I miss when humanity was valued in the writing of this show. I miss when it wasn’t about the “what” or the “who,” but the “how” and the “why.” I miss watching my favorite show and being able to identify with the characters. I miss the time when its characters were consistent - had an arc, a development, and didn’t develop backwards or forget everything they’d known (with one horrible exception, of course). I miss when the characters were people and not plot points. I miss when the characters had agency and weren’t being used as plot devices. I miss when the characters could stand on their own - through tears, they could still stand on their own - without needing to have something special about them as a crutch for their sometimes-sub-par writing. I miss when what was special about the characters was their own personalities, and anything beyond that they created for themselves. I miss when they weren’t paradoxes, but they created paradoxes of their own because they decided their own fate.

I miss the days of hands pressed against walls on opposite sides of the void, because at least back then there was emotion at all. I miss the idea that human beings are wonderful and creative. I’m tired of this show being about all the amazing, horrible things that this one man can do, because that’s not what it was originally about. It was about all the amazing (and yes, sometimes also horrible) things that humans could do. It was about humans teaching him, not the other way around. It was about him showing them a thing or two about the universe, and them teaching him a universe of knowledge about love and bravery and compassion and curiosity. It was give-and-take. I miss that.

POSTED 11 months ago WITH 209 notesreblog

I’m still battling with mixed feelings about the last episode, because although I’m a huge fan of the hugging and hand-holding and ~significant looks~, I’m really pissed off about the forgetting. The fact that any character development that may have happened was thrown away. The fact that there is NO COMMUNICATION BETWEEN THE DOCTOR AND CLARA. I refuse to believe it’s better that they continue to have secrets - he doesn’t want to share his name, that’s fine, but he can’t continue to keep her in the dark about why he finds her to be such a mystery. And he’s got to start treating her more like a human and less like a mystery.

My feelings for Doctor/Clara are pretty strong, but they would be so much stronger if their relationship (or even friendship) had some kind of foundation. Right now there’s no honesty or communication between them. I’m questioning if there’s much trust. He’s hauling her a long a little bit like how he hauled Martha along before she made him tell her everything. I hope Clara does the same. 

POSTED 11 months ago WITH 42 notesreblog

Sometimes I have a REALLY hard time deciding between Gryffindor and Hufflepuff because I honestly think the two can be SO similar. But there are a few distinguishing differences. These are all trends, not rules.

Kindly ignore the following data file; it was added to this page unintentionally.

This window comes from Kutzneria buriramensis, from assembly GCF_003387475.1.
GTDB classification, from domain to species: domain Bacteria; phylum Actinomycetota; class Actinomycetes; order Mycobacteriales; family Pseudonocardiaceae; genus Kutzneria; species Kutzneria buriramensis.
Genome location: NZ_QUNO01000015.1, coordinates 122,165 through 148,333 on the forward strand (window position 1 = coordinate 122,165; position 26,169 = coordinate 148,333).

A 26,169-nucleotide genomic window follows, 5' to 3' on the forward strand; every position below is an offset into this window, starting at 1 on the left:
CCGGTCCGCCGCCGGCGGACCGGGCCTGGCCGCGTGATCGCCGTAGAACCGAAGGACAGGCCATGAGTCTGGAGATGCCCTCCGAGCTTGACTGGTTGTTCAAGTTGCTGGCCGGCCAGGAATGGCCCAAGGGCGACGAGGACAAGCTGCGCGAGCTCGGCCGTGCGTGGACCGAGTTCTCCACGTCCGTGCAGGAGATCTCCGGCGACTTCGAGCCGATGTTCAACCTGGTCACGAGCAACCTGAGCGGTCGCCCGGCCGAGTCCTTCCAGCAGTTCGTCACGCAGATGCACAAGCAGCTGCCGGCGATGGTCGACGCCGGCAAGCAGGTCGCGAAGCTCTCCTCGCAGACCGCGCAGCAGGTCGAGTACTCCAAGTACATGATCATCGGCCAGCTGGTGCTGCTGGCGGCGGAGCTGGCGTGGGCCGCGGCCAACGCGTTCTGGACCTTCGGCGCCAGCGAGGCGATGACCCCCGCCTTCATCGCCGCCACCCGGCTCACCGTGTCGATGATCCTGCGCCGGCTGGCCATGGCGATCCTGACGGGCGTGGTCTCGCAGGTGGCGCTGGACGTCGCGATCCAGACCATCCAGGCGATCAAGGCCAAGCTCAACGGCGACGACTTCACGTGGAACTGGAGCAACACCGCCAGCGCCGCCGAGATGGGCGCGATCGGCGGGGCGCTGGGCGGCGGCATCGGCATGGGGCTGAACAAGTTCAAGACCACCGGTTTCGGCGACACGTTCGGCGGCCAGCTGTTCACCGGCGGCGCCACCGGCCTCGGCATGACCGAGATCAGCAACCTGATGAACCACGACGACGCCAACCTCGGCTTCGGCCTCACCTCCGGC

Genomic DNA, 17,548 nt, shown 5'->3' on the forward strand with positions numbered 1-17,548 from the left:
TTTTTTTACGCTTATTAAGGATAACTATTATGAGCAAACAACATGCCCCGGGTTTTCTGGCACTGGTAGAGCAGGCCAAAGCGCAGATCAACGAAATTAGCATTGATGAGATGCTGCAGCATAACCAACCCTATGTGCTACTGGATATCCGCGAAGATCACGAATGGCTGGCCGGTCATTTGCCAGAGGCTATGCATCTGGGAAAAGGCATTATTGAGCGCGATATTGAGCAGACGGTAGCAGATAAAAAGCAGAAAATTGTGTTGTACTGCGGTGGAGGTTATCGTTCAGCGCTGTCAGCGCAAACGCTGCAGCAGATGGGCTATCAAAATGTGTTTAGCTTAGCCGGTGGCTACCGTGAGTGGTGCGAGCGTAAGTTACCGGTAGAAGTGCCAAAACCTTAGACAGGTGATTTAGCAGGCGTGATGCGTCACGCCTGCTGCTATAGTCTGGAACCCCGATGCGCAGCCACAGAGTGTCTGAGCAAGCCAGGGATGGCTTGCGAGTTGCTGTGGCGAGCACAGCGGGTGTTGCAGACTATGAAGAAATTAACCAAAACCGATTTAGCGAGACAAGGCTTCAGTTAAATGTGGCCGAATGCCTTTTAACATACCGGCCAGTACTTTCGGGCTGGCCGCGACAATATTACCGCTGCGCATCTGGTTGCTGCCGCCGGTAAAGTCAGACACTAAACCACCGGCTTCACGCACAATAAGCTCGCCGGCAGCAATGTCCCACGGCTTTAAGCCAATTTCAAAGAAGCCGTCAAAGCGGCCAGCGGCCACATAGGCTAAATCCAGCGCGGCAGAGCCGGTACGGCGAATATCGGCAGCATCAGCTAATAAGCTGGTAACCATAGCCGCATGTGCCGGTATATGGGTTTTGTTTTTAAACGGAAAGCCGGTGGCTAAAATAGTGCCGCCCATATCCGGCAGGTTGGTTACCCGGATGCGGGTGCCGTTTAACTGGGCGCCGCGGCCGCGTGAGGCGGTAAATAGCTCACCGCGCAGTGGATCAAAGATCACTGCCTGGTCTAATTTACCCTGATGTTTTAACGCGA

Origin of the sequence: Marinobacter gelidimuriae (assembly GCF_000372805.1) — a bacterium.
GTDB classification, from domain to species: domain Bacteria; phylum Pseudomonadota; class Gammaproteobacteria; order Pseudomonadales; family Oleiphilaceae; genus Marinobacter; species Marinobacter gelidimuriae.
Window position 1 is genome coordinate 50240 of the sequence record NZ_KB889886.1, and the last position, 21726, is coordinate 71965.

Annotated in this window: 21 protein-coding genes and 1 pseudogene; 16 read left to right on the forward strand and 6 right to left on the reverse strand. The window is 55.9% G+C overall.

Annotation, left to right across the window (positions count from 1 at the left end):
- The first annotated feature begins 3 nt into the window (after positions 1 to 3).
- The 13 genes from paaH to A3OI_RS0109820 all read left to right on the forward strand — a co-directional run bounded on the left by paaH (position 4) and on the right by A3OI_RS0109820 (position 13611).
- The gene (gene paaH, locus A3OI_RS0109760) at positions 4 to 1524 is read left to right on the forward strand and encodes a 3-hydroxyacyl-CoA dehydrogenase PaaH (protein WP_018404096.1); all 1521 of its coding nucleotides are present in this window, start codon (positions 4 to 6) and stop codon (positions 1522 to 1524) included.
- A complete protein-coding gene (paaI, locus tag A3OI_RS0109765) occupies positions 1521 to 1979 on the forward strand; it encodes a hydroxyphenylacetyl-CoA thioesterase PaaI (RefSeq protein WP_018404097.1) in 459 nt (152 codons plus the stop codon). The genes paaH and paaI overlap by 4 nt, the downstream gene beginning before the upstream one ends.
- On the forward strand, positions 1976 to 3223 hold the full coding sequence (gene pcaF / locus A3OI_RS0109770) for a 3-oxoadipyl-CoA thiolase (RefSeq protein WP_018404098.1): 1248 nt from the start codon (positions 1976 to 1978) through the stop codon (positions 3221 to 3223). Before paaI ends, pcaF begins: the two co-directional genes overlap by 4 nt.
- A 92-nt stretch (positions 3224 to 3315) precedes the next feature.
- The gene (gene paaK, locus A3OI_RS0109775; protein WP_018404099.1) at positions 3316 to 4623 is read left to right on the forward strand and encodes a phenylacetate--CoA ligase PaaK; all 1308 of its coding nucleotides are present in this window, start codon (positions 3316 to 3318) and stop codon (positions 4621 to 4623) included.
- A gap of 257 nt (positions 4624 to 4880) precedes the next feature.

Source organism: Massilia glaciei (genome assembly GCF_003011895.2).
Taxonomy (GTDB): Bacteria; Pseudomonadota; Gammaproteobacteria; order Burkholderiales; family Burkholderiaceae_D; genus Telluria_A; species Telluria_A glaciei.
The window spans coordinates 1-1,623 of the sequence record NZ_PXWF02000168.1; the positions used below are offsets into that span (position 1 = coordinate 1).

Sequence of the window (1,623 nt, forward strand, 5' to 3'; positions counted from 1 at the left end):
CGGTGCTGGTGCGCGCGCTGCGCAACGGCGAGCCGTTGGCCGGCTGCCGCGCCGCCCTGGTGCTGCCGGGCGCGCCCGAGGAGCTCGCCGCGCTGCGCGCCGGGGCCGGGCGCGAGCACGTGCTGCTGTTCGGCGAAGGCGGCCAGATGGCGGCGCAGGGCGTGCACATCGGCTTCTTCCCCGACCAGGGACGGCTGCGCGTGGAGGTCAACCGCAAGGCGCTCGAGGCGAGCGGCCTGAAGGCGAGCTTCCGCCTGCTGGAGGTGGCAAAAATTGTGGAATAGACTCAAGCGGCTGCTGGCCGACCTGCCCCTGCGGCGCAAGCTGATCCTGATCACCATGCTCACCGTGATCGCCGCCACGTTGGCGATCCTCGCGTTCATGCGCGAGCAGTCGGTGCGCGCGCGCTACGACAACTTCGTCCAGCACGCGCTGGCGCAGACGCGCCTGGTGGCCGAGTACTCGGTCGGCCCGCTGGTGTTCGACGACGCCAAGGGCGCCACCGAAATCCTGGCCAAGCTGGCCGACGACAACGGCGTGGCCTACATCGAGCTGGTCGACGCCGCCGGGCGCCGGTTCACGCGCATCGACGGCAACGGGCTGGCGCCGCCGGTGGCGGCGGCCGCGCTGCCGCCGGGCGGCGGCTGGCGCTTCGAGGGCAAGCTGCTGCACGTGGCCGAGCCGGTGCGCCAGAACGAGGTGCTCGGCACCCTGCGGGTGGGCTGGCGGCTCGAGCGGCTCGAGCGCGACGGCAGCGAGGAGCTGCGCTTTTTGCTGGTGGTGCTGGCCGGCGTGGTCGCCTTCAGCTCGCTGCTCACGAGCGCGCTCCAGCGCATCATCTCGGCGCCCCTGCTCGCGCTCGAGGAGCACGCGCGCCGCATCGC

POSTED 1 year ago WITH 41 notesreblog

theloveyoumake:

safebehindwalls:

I hate that Beauxbatons was turned into an all-girls school for the movie. Fleur was the best out of the girls AND guys at her school - the movie negates that. Plus, in the movie their entrance is sexualized and completely bereft of any kind of power, and then Durmstrang comes in with fire and complete power, and I honestly cannot even BELIEVE the obvious sexist juxtaposition. 

I agree with the sexualization, but even though they made Beauxbatons an all girls school does’t immediately make her classmates less competitive  That would imply that because they’re all girls it was easier for her to get picked? Obviously it would have been cool if they had stuck with a co-ed Beauxbatons, but I don’t see that it being turned into an all girls school makes it any easier for Fleur to have been picked. 

That’s not what I was saying at all. I was trying to make the point that it’s a common misconception/internalized belief that men are naturally stronger and braver and more heroic than women, and the fact that Fleur was picked over the men AND women of her class in the book dispels that myth because Fleur is feminine AND powerful. 

POSTED 1 year ago WITH 7,239 notesreblog

fuckingdeanandcastiel:

safebehindwalls:

I hate that Beauxbatons was turned into an all-girls school for the movie. Fleur was the best out of the girls AND guys at her school - the movie negates that. Plus, in the movie their entrance is sexualized and completely bereft of any kind of power, and then Durmstrang comes in with fire and complete power, and I honestly cannot even BELIEVE the obvious sexist juxtaposition. 

OR it’s because the scene is told from the perspective of a teenage boy who starts noticing the opposite sex. THE SAME WAY Ginny and Hermione check out Cedric earlier in the movie. Seriously, get your mind out of the gutter, not everything is about sexism.

No, not everything is about sexism. But this is an issue of sexism, and I’m truly sorry that you don’t see it.

Yes, it’s told from the perspective of a teenage boy. Okay, fine. BUT that doesn’t mean that the way that the entire story was set up is not problematic. This is a change from what the book said - and the book is ALSO told from the perspective of a teenage boy, by the way, and in the book none of the girls nearly so objectified. 

My mind is not in the gutter. I’m seeing what’s right in front of me. This isn’t, like, in-depth meta, this is just observation. I’m so sorry that the fact that sexism being pointed out is so inconvenient for you.

POSTED 1 year ago WITH 7,239 notesreblog
THEME